It is possible to calculate what this means in dollar terms by looking at the difference between the amount of electric energy generated and the amount actually sold at the retail level. According to data from the Energy Information Administration, net generation in the US came to over 3.9 billion megawatt hours (MWh) in 2005 while retail power sales during that year were about 3.6 billion MWh. T&D losses amounted to 239 million MWh, or 6.1% of net generation. Multiplying that number by the national average retail price of electricity for 2005, we can estimate those losses came at a cost to the US economy of just under $19.5 billion.
Congestion charges represent another significant cost of inefficiency in the T&D system, but are only partially determined by the physical characteristics of the grid. Congestion occurs when the scheduled or actual flows of electricity are restricted either by physical capacity constraints on a particular device or by operational safety constraints designed to preserve grid reliability. In order to meet demand, the system operator must find an alternative source of power that avoids the bottleneck. That alternative generator will be less economical, and therefore less efficient from a market perspective. A more robust T&D system, then, can provide a level, congestion-free playing field on which generators can compete.
Transmission Investment vs. Retail Electricity Sales
The California Independent System Operator reported congestion costs of $1.1 billion in 2004, $670 million in 2005, and $476 million in 2006. It’s worth noting that the ISO attributes much of the reduction in the ’04-’05 period to critical expansions on the state’s “Path 15” north-south transmission corridor. Similarly, the PJM interconnection, which serves the largest territory of any regional transmission organization in the US, reported congestion costs of $750 million in 2004, $2 billion in 2005, and $1.6 billion in 2006. PJM notes that since 2002, congestion costs have come in at 7-10% of annual total billings.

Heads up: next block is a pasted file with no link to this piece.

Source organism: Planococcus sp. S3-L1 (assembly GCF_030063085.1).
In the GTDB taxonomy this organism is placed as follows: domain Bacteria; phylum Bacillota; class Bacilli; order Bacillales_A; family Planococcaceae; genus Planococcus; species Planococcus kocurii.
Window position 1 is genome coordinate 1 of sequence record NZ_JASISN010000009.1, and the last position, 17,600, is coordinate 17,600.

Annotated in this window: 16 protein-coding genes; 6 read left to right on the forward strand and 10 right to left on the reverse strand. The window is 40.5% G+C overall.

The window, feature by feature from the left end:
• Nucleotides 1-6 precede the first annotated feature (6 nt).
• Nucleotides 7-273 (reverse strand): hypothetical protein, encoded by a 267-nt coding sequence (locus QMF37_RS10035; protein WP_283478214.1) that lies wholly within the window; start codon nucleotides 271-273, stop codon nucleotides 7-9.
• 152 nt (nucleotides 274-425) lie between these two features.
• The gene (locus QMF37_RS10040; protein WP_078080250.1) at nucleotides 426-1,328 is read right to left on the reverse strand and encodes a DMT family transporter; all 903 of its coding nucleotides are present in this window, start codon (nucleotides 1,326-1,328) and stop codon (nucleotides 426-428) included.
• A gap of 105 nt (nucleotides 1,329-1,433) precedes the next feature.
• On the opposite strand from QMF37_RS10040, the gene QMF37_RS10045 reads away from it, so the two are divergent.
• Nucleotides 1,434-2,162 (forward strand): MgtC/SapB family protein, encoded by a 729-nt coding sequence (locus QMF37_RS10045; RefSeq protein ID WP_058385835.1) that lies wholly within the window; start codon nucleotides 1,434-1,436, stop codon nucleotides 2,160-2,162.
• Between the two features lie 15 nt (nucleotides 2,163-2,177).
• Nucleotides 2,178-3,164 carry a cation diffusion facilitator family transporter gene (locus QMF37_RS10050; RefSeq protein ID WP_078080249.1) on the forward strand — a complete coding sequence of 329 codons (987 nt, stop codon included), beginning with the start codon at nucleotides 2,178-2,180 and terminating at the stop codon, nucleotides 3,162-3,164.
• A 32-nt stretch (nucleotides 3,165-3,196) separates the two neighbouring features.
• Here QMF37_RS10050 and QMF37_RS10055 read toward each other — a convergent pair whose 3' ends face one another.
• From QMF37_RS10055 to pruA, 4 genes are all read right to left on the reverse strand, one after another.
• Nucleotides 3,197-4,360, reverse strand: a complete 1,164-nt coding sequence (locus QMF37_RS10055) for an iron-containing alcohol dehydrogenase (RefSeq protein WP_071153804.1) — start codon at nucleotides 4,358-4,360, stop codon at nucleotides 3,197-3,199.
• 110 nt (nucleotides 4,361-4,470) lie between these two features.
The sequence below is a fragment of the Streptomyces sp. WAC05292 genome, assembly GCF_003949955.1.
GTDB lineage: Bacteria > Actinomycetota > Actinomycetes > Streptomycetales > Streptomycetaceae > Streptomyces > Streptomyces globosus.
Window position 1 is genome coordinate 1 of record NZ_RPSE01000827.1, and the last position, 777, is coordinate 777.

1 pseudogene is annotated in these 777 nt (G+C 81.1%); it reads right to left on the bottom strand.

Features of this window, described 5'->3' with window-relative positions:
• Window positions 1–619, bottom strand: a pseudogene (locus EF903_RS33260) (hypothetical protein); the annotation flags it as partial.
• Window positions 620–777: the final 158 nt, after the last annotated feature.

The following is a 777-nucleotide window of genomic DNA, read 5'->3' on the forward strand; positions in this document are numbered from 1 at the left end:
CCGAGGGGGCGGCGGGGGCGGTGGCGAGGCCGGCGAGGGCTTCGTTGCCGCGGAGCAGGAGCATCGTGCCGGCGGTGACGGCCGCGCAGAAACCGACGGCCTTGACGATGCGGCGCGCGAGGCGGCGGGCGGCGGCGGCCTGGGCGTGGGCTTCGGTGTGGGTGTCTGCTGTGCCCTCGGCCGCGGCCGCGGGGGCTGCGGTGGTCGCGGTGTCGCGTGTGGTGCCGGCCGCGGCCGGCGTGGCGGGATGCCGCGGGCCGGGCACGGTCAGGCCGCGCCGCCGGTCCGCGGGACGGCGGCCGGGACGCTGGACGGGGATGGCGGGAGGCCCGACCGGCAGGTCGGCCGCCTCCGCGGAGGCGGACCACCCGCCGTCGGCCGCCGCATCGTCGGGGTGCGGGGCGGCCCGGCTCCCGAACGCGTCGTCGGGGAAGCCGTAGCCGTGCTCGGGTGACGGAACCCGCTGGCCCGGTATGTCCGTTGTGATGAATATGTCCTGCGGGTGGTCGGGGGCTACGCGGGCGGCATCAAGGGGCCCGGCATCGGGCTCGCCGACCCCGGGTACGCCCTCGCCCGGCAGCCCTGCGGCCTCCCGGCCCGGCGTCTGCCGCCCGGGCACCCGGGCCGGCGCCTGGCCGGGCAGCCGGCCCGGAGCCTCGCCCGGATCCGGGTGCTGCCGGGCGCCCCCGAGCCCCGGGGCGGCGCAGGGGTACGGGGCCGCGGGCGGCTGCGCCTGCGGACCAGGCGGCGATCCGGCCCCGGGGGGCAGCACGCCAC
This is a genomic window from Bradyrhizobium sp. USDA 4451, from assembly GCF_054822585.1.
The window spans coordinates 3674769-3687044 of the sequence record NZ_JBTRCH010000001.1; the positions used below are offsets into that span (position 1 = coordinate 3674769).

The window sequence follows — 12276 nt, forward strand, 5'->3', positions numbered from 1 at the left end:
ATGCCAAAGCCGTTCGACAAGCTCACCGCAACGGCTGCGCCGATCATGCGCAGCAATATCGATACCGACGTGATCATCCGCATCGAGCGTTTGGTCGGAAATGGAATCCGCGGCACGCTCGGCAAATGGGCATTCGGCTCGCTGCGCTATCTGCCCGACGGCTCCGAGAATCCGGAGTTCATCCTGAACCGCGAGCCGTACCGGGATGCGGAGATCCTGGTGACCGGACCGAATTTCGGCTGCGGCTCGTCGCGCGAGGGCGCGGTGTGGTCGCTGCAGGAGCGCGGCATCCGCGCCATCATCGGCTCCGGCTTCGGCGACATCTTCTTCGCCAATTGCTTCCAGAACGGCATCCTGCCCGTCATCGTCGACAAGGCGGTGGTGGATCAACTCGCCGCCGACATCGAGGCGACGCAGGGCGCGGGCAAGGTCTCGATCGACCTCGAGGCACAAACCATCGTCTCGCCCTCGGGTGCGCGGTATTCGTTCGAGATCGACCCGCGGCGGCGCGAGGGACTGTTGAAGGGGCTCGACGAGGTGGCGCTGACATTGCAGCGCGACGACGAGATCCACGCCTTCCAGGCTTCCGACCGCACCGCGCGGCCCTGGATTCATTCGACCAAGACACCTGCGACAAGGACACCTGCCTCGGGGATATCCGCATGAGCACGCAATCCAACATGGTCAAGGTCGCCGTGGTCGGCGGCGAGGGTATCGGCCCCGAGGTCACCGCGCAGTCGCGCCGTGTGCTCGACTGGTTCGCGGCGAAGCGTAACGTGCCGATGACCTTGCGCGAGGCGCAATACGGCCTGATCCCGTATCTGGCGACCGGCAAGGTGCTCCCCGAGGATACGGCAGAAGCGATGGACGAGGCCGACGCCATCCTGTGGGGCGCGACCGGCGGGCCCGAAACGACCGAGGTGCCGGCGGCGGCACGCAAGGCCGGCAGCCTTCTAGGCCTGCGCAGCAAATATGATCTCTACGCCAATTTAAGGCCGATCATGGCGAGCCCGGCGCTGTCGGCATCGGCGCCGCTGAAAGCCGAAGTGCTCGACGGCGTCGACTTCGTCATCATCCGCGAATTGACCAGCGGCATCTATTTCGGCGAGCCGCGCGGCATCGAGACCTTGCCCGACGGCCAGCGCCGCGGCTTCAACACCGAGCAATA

As these figures make clear, the cost of inefficiency in the T&D system is significant. However, the impact of congestion is not limited to the cost associated with dispatching less economical generation. Often the situation requires grid operators to curtail service to consumers in some areas to protect the integrity of the grid as a whole. These “transmission loading relief” actions (TLRs) have increased dramatically in recent years, up nearly 150% just in the 2001-2005 period.
Clearly too there is an inference to be drawn from these numbers about the relationship between efficiency in the T&D system and the reliability of that system. In every region of the US, for example, there are generation plants designated by the local grid operator as “reliability must-run” or RMR. These units are run regardless of their economic merit because their output is needed to maintain voltage levels.